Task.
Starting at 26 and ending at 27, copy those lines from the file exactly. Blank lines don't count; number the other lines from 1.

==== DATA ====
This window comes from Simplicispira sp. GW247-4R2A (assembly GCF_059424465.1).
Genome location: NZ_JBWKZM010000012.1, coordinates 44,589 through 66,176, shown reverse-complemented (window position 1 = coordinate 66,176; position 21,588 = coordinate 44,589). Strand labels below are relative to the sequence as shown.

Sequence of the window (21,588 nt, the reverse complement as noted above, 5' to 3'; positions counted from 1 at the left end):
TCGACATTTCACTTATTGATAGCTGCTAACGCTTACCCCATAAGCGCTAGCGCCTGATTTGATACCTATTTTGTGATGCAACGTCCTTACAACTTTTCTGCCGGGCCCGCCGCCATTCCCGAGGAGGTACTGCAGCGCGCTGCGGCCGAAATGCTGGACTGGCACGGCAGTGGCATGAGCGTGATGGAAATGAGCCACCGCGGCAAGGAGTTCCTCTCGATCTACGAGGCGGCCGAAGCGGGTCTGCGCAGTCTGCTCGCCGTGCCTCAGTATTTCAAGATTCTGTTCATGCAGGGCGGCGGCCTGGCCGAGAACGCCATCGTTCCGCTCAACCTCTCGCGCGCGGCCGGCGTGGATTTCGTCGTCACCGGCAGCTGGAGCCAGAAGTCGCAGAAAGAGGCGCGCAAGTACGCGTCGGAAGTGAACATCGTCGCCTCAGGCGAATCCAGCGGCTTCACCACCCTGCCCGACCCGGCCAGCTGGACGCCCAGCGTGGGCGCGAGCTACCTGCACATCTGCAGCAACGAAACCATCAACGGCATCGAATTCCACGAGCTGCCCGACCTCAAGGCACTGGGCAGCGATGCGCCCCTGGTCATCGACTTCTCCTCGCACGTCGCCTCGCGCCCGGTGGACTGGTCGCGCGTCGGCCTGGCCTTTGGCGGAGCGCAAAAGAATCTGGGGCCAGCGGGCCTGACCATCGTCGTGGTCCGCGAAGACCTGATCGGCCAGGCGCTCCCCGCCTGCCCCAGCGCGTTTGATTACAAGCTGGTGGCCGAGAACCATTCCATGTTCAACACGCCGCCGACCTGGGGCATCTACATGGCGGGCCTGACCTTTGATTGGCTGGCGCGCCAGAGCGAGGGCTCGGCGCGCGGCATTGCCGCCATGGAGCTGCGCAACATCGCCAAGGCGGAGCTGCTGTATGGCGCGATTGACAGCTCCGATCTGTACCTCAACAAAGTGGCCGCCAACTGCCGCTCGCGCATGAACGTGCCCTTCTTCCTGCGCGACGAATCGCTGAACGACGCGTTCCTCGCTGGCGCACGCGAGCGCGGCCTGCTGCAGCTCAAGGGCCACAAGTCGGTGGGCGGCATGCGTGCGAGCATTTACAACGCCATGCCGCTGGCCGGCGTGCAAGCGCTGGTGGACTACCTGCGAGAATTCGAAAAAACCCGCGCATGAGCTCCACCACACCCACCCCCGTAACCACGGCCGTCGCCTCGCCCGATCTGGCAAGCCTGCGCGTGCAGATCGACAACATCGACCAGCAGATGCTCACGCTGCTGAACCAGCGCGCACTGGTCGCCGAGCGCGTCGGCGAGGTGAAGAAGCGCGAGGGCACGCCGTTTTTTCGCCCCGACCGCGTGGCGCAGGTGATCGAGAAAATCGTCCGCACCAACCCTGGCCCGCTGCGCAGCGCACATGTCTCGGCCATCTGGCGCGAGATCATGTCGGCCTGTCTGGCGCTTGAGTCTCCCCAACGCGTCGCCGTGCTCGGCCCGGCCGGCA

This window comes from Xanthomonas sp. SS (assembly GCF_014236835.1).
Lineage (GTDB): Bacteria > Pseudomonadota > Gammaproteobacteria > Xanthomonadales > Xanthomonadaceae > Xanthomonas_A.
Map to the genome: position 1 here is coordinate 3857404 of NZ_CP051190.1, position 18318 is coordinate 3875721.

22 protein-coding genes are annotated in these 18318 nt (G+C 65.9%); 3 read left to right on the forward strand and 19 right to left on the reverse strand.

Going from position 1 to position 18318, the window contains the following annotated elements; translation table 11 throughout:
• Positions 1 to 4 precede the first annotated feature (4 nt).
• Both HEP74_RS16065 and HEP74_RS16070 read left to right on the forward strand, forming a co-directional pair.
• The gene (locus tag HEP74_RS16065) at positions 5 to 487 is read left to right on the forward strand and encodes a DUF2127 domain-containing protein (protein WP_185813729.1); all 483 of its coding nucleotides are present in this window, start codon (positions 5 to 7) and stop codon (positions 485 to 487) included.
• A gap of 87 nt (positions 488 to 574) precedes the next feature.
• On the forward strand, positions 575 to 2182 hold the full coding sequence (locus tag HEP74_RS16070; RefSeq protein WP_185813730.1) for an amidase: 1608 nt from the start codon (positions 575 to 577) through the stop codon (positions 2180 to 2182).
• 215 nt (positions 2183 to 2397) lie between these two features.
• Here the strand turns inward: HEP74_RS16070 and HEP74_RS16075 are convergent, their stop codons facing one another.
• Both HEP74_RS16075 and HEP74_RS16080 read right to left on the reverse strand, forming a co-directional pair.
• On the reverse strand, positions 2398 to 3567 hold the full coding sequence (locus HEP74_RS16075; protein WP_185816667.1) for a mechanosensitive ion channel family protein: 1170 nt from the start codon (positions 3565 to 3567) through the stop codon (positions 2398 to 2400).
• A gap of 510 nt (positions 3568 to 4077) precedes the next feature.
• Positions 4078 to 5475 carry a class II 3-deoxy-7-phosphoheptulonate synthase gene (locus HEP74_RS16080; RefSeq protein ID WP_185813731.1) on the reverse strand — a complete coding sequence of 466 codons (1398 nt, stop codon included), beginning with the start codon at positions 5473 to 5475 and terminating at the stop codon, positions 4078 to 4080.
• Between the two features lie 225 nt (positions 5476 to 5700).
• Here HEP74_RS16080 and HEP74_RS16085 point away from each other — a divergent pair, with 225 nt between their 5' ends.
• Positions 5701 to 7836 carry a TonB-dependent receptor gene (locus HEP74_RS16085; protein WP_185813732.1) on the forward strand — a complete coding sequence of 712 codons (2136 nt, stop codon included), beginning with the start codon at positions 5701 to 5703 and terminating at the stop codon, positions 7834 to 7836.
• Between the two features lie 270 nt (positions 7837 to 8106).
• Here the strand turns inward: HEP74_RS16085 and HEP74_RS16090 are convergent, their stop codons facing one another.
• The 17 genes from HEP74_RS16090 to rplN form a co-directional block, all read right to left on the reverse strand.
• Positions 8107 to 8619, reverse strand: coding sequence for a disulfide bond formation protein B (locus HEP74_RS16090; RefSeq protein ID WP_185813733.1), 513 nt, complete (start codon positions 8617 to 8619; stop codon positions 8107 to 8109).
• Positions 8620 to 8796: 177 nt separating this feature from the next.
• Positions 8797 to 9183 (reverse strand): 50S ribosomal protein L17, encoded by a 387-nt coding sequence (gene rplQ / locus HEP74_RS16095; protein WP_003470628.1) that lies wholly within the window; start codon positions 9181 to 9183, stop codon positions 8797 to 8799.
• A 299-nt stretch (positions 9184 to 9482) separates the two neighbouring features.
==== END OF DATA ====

• The 17 genes from HEP74_RS16090 to rplN form a co-directional block, all read right to left on the reverse strand.
• Positions 8107 to 8619, reverse strand: coding sequence for a disulfide bond formation protein B (locus HEP74_RS16090; RefSeq protein ID WP_185813733.1), 513 nt, complete (start codon positions 8617 to 8619; stop codon positions 8107 to 8109).